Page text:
Johan van Niekerk is the chief commercial officer at Shaw Controls, part of the Zest WEG Group. He’s been at Shaw Controls for 14 years and is one of those rare people who loves what he does and has fun doing it.
A deep thinker with an analytic mind, Johan pays close attention to each minute detail and carefully considers every possible potential outcome before making a final decision – in other words, a born engineer. He’s cool, calm and collected – a mainstay in a crisis and the go-to person when a problem needs to be solved. Integrity is everything to Johan – there are definitely no short cuts and no compromises on quality. Not ever.
Sparks: Where were you educated?
JvN: I went to St Benedict’s Preparatory School and Dawnview High School. I studied electrical engineering at Germiston Technical College.
Sparks: How long have you been involved in the electrical industry?
JvN: I’ve been in the electrical industry for 32 years.
Sparks: When and where did you start your career?
JvN: I began my working career at AECI Modderfontein, initially as an apprentice and thereafter as a technician.
Sparks: What are the greatest changes you have seen over the years?
JvN: I would say that, for me, the greatest change has been South Africa’s move from being an isolated nation to its integration into the international community. I say this with reference to the resultant changes in thinking, the benefits of technology flow and also the challenges presented by international competition.
Sparks: What major projects have you worked on and what is your greatest accomplishment?
JvN: I have worked on many diverse projects. Some particular highlights for me were the upgrade of drum reclaimers at Sishen in the Northern Cape; the spent fuel handling crane at Koeberg Nuclear Power Station; implementing the drives solution on the longest overland conveyor in South Africa at Zibulo Colliery; one of the first MV variable speed drives (VSDs) with frozen charge protection at the Burnstone Gold Mine; a man-riding conveyor; a hot metal crane with a dual hoist drive; and a ship-to-shore bucket crane system.
Sparks: Have you won any awards?
JvN: I achieved the highest marks in the Republic for electrical technology when I was an electrical engineering student.
Sparks: Who has been your inspiration or have you had a mentor who has influenced your career?
JvN: I haven’t had a specific mentor and there hasn’t been one individual who has been an inspiration, although I do admire the leadership of Abraham Lincoln. He put together a diverse team during an extremely difficult time in the US’s history. Throughout, he was forgiving – and accepting – of those who opposed him: his enemies and those who were on his team but who failed him. In many ways, one can see similarities between Lincoln and our own Madiba.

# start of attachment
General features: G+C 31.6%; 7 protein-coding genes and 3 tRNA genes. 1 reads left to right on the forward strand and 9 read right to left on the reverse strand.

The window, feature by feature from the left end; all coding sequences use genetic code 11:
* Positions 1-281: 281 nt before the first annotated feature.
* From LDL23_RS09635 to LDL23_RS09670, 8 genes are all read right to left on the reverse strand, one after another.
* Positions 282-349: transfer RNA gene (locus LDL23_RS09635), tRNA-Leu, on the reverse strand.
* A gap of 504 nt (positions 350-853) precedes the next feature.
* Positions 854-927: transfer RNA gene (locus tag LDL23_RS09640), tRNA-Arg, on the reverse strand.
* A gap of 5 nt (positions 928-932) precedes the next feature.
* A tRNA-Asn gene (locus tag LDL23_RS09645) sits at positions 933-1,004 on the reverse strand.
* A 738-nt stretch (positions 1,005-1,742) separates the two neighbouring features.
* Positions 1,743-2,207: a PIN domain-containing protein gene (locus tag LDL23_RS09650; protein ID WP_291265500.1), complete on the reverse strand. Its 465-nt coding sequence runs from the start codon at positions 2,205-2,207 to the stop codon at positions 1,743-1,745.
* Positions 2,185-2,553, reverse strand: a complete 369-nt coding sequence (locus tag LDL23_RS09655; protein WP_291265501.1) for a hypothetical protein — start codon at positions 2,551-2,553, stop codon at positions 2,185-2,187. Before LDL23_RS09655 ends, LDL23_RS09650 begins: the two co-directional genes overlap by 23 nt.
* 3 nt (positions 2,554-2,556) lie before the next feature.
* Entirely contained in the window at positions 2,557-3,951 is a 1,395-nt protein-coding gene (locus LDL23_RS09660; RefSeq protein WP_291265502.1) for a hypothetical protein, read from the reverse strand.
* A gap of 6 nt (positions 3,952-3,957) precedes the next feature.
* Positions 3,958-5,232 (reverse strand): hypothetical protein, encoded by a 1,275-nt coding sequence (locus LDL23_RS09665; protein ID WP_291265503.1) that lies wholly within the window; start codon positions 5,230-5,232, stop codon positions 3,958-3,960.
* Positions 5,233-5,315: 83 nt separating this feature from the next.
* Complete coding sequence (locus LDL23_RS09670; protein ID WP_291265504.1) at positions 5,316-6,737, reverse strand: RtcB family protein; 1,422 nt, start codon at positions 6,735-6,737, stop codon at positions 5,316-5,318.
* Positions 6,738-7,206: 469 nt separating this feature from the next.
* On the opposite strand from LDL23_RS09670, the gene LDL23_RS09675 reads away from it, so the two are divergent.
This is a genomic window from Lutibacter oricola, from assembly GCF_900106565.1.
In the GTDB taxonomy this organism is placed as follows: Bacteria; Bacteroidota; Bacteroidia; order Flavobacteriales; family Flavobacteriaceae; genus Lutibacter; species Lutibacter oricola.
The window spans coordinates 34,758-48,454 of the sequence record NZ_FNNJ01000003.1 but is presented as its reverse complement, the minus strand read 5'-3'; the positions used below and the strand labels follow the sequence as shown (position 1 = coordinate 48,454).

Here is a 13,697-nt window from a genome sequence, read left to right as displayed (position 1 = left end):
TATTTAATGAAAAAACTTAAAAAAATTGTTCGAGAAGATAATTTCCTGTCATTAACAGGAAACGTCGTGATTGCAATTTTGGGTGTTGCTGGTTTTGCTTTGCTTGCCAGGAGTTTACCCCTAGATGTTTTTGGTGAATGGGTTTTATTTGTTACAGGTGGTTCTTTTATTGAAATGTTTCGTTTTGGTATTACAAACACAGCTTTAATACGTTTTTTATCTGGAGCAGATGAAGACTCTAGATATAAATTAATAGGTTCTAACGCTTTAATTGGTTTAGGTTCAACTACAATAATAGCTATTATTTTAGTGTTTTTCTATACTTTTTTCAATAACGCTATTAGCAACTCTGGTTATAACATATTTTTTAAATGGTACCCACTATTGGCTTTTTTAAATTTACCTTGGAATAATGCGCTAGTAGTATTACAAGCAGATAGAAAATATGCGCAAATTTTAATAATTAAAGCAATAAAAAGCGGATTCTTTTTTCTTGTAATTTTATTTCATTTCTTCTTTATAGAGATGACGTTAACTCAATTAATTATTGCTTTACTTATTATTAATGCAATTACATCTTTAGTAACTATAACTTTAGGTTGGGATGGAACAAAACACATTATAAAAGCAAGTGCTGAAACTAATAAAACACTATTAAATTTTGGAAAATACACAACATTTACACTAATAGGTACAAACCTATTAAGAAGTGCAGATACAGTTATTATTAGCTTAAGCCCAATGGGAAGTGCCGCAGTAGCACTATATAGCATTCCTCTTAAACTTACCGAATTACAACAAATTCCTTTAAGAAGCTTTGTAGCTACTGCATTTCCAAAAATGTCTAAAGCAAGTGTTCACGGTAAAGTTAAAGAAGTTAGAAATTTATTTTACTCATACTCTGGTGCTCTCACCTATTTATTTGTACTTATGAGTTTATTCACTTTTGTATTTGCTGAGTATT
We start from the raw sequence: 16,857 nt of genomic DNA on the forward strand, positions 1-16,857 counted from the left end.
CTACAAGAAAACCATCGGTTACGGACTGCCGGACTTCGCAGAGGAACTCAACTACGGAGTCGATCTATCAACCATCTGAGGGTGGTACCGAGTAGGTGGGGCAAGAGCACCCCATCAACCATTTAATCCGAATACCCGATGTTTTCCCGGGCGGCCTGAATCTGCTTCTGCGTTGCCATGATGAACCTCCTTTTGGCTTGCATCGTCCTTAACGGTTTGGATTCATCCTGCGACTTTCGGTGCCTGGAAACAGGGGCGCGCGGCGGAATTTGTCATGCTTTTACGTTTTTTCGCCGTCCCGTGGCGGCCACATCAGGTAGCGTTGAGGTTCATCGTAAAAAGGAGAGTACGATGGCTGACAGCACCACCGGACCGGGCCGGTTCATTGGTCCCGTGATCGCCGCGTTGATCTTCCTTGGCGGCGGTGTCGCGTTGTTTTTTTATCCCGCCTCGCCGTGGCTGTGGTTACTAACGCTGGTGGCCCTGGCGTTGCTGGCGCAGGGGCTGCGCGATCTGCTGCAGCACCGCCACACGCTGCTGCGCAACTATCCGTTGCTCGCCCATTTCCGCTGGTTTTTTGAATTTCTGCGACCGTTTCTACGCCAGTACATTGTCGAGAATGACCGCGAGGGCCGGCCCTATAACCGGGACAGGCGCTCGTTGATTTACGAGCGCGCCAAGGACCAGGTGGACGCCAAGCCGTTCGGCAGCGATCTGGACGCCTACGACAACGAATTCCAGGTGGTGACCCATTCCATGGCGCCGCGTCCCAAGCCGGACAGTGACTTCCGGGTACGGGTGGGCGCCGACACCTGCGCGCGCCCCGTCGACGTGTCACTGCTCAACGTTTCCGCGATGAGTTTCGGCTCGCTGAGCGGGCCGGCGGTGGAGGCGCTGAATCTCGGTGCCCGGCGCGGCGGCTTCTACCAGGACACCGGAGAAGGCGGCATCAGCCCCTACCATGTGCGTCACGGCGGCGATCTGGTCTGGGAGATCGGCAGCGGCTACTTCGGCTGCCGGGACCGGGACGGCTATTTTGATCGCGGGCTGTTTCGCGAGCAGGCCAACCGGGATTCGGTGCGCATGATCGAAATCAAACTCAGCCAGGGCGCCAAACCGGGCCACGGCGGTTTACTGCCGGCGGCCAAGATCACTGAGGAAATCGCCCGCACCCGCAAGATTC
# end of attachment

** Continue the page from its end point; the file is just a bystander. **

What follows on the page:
Sparks: What, to your mind, is one of the biggest challenges facing the industry at this time?
JvN: The biggest challenge for this industry is the general decline in standards locally – especially when seen in conjunction with the opening up of international markets and the aggressive expansion by China into Africa. This is placing additional unnecessary pressure on the industry.
Sparks: What do you enjoy most about your job?
JvN: I enjoy beating major international competitors, seeing opportunities opened up for people, and bringing innovative solutions into industry.
Sparks: How do you motivate your staff?
JvN: I try to allow as much liberty and room for individual initiative as possible within a framework of trust and responsibility
Sparks: If you could ‘do it all again’, would you change anything? If so, what would that be?
JvN: No, because I don’t like to think along those lines.
Sparks: Would you advise a person leaving school to enter the electrical industry? And why?
JvN: Yes, I would because this is an industry that is essential and indispensable; and it provides an exciting, stimulating environment in which to work.
Sparks: What is your advice to electrical contractors and/or electrical engineers?
JvN: My advice would be to continually strive to maintain and improve a professional standard. It is essential that we do not compromise simply because it seems as if that is what the entire country is doing.
Sparks: What is your favourite quote?
JvN: I don’t have an all-time favourite quote although periodically, I will find a quote that addresses the ‘season’ such as: “Success is the sum of small efforts repeated consistently,” and “People rarely succeed unless they have fun in what they are doing”.
Sparks: Name three things on your ‘bucket list’ (things you want to do before you ‘kick the bucket’).
JvN: I would like to do complete the Comrades Marathon; ride a five-day mountain bike stage race; and do an overland trip that will include Etosha, Moremi, Chobe, Savuti, Victoria Falls, Luangwa, Ngorongoro, Kilimanjaro, Serengeti and the Masai Mara.